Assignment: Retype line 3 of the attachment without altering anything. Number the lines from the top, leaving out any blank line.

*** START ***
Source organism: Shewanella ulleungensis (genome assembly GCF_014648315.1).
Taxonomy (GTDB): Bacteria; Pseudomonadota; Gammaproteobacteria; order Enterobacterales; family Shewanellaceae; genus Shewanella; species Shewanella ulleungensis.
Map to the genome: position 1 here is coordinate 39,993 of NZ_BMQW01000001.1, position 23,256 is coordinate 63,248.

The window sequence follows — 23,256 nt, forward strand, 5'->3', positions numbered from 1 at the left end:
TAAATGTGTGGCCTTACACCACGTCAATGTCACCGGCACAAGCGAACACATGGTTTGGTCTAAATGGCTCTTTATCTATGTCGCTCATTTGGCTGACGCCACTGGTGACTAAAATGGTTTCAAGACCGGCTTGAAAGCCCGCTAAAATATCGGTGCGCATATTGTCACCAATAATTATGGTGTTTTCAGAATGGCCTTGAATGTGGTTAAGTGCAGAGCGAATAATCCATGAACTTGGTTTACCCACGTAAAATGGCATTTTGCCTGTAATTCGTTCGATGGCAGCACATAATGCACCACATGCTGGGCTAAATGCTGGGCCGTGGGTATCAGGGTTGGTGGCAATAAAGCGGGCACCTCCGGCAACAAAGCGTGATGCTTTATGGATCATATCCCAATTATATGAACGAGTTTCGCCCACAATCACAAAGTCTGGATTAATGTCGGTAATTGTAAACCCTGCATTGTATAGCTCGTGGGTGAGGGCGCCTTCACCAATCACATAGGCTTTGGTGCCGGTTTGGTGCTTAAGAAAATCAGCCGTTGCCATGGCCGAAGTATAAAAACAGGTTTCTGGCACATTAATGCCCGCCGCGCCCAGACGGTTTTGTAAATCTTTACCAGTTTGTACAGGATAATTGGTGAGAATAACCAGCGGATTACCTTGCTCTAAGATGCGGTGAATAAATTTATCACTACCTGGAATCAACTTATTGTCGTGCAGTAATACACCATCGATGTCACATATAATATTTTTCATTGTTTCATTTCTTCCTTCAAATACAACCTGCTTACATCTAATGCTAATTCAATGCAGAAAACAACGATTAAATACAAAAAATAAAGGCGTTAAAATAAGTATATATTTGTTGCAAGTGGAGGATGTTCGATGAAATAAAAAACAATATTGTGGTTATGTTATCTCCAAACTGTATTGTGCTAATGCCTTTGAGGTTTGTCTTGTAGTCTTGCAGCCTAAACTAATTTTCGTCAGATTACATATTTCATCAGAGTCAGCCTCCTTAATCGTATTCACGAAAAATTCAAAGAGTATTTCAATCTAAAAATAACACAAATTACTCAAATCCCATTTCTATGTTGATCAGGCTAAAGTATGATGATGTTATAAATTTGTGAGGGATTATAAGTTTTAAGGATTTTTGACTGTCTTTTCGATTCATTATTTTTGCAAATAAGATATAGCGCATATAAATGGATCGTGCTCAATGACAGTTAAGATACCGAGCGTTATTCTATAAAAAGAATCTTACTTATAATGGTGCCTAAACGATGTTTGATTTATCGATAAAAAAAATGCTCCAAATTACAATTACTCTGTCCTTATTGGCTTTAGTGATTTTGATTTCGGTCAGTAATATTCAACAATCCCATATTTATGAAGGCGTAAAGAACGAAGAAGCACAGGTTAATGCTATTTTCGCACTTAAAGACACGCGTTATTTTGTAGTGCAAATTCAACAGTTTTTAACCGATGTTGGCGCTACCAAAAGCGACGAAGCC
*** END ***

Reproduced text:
Map to the genome: position 1 here is coordinate 39,993 of NZ_BMQW01000001.1, position 23,256 is coordinate 63,248.